By James Cornwell

A Reading from the Gospel of Luke 20:27-40

27 Some Sadducees, those who say there is no resurrection, came to him 28 and asked him a question, “Teacher, Moses wrote for us that if a man’s brother dies, leaving a wife but no children, the man shall marry the widow and raise up children for his brother. 29 Now there were seven brothers; the first married, and died childless; 30 then the second 31 and the third married her, and so in the same way all seven died childless. 32 Finally the woman also died. 33 In the resurrection, therefore, whose wife will the woman be? For the seven had married her.”

34 Jesus said to them, “Those who belong to this age marry and are given in marriage; 35 but those who are considered worthy of a place in that age and in the resurrection from the dead neither marry nor are given in marriage. 36 Indeed they cannot die any more, because they are like angels and are children of God, being children of the resurrection. 37 And the fact that the dead are raised Moses himself showed, in the story about the bush, where he speaks of the Lord as the God of Abraham, the God of Isaac, and the God of Jacob. 38 Now he is God not of the dead, but of the living; for to him all of them are alive.” 39 Then some of the scribes answered, “Teacher, you have spoken well.” 40 For they no longer dared to ask him another question.


In today’s gospel, a group of Sadducees pose Jesus a hypothetical that suggests the very idea of a general resurrection is ridiculous. How should we deal with this kind of assault on our beliefs?

On the one hand, we could join in with the Sadducees. Perhaps there is some doctrine of the faith that seems particularly absurd to us that we’d rather mock than accept. There are certainly Christians in abundance these days that take this route. On the other hand, we could withdraw in fear and anger. Perhaps there is some doctrine of the faith in which we want to believe, but we are unable to refute the clever arguments lobbed by the Sadducees of our day, and we are offended and resentful that they would attack our personal beliefs so openly. There are Christians in abundance who take this route as well. Indeed, we have probably each found ourselves making common cause with either or both of these parties, at one time or another, during doctrinal disputes of our day.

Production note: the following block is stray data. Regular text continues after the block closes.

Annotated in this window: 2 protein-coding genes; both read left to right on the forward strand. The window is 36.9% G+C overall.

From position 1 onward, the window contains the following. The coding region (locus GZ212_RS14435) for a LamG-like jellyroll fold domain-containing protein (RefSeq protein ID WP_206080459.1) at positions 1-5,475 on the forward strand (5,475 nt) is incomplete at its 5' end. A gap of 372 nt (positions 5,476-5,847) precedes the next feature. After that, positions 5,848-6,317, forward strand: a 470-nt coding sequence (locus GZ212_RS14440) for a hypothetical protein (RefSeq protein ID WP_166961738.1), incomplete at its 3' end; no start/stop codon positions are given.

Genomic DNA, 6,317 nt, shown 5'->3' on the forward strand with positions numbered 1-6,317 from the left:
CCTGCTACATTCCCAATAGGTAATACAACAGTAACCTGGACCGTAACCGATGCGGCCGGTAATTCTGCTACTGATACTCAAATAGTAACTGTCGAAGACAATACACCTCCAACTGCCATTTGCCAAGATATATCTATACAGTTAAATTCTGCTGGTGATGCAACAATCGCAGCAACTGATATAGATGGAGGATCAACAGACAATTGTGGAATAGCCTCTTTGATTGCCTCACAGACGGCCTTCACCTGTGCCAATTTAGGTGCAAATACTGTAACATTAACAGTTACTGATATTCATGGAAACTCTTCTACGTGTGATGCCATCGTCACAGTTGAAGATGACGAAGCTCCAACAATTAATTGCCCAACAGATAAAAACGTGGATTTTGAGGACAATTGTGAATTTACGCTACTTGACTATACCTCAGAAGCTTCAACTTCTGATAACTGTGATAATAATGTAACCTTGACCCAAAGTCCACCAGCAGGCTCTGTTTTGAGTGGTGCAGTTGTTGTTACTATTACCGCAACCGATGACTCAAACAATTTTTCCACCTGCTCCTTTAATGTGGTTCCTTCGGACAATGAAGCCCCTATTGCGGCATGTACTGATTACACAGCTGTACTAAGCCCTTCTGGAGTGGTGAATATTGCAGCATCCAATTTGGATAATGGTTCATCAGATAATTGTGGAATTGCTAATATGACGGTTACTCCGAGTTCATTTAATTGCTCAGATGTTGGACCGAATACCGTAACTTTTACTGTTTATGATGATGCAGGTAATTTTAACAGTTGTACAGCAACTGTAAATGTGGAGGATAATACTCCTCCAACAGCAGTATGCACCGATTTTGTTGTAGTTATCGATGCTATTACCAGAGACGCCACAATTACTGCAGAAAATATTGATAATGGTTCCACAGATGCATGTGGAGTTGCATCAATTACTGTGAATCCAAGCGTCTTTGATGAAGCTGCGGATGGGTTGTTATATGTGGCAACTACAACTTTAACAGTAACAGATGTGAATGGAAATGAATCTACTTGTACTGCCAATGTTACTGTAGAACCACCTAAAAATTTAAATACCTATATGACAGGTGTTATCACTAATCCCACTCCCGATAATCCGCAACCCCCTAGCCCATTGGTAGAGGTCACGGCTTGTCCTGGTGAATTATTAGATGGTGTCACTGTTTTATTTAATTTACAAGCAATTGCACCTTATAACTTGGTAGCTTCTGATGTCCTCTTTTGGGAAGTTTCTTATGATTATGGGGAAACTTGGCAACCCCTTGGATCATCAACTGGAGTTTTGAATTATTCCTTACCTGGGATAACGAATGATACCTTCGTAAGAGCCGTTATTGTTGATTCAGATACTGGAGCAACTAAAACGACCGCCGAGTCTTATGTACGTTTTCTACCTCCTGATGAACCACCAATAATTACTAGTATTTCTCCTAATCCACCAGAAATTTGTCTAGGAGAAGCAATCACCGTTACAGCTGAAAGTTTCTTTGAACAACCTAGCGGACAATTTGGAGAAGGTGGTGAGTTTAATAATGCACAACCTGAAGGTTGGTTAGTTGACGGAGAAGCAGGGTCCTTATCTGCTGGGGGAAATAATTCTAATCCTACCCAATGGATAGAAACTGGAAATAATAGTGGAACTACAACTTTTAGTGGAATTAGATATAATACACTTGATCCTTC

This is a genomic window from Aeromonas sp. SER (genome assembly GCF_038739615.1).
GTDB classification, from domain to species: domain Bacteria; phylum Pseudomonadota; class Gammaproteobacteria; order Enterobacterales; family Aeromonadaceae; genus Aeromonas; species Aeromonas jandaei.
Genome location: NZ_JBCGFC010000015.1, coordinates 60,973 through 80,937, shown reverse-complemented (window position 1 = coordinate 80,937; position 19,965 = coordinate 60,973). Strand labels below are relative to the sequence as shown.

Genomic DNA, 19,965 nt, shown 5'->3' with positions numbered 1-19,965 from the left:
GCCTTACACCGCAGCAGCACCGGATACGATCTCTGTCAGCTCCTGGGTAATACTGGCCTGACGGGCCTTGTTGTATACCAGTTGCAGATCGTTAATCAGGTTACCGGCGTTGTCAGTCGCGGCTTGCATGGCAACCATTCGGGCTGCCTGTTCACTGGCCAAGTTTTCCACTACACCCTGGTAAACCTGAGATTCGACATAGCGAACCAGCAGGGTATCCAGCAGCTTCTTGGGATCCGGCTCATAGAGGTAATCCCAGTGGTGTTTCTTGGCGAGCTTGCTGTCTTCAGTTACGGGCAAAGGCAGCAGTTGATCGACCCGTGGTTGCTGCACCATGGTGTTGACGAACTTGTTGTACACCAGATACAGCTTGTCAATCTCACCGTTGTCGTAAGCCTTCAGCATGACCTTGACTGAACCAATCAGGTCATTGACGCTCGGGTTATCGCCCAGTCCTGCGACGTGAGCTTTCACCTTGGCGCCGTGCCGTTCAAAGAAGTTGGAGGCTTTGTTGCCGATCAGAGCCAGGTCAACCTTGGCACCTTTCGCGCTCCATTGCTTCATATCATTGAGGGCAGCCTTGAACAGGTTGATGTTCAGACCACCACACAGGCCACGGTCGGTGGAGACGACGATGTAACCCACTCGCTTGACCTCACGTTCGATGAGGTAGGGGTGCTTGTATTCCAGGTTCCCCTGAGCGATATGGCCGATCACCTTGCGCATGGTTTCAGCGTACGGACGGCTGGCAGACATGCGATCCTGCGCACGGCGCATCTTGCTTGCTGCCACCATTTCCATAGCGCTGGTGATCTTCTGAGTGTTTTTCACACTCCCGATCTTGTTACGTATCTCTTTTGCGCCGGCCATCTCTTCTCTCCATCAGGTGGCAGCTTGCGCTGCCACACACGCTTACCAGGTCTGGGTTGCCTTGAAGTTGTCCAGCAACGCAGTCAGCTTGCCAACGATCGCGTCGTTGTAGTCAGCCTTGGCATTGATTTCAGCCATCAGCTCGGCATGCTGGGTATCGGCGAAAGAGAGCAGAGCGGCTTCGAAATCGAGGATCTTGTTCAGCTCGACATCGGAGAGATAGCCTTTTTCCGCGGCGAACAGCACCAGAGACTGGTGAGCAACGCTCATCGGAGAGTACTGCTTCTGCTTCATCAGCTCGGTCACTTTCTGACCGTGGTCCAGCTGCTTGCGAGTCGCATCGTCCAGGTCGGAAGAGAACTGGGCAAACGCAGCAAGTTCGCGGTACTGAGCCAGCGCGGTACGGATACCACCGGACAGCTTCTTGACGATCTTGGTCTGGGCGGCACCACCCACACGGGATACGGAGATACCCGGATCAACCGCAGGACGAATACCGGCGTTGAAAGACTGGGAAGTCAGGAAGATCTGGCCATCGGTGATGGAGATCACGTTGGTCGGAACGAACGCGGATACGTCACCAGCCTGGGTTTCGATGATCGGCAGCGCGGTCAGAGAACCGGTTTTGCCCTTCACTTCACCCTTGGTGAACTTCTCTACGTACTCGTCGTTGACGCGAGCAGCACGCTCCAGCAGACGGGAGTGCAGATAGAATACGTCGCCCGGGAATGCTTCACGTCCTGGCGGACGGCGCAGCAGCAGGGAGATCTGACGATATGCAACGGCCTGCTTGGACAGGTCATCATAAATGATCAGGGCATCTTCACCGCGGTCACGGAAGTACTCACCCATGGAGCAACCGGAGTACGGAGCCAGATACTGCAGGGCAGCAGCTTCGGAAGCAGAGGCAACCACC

Jesus takes a different route. In response to the Sadducees’ attempt to mock it, Jesus deepens and beautifies the doctrine of the Resurrection, which makes the Sadducees’ attempted reductio ad absurdum itself seem absurd. There is no evidence in the text that Jesus is angry or forceful in his refutation, but it is powerful enough that “they no longer dared to ask him any question.”

As Christians, we should not fear the mocking of the scoffers, nor should we join in with them. Instead we should view them as an invitation to go deeper into the meaning of our inheritance. The truth belongs to all — and is ultimately synonymous with the inner life of God. Therefore, when faced with challenges to it, let us respond as our Lord responded, with a gentleness of spirit and a richness borne of our zeal for what is true.

James Cornwell lives and teaches in the Hudson Valley with his wife Sarah and their six children.

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Daily Devotional Cycle of Prayer

Today we pray for:

The Diocese of Chester (Church of England)
The Diocese of Northwest Texas